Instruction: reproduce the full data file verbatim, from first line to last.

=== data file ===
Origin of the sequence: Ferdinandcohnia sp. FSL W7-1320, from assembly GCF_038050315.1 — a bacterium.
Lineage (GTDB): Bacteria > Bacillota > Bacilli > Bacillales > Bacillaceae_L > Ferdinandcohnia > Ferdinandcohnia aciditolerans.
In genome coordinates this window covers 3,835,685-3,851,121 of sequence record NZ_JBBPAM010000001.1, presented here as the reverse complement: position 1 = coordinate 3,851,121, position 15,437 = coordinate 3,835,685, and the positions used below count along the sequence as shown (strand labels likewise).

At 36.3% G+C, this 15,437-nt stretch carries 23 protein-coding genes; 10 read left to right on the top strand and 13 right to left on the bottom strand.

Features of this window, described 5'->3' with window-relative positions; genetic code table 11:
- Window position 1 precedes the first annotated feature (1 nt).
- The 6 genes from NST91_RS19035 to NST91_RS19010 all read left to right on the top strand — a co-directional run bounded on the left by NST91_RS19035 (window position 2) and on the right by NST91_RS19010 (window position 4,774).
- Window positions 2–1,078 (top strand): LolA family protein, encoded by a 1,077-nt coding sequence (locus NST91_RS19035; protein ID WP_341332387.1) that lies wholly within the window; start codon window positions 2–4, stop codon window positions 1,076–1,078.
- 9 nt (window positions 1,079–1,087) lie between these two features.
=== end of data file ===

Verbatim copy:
Origin of the sequence: Ferdinandcohnia sp. FSL W7-1320, from assembly GCF_038050315.1 — a bacterium.
Lineage (GTDB): Bacteria > Bacillota > Bacilli > Bacillales > Bacillaceae_L > Ferdinandcohnia > Ferdinandcohnia aciditolerans.
In genome coordinates this window covers 3,835,685-3,851,121 of sequence record NZ_JBBPAM010000001.1, presented here as the reverse complement: position 1 = coordinate 3,851,121, position 15,437 = coordinate 3,835,685, and the positions used below count along the sequence as shown (strand labels likewise).

At 36.3% G+C, this 15,437-nt stretch carries 23 protein-coding genes; 10 read left to right on the top strand and 13 right to left on the bottom strand.

Features of this window, described 5'->3' with window-relative positions; genetic code table 11:
- Window position 1 precedes the first annotated feature (1 nt).
- The 6 genes from NST91_RS19035 to NST91_RS19010 all read left to right on the top strand — a co-directional run bounded on the left by NST91_RS19035 (window position 2) and on the right by NST91_RS19010 (window position 4,774).
- Window positions 2–1,078 (top strand): LolA family protein, encoded by a 1,077-nt coding sequence (locus NST91_RS19035; protein ID WP_341332387.1) that lies wholly within the window; start codon window positions 2–4, stop codon window positions 1,076–1,078.
- 9 nt (window positions 1,079–1,087) lie between these two features.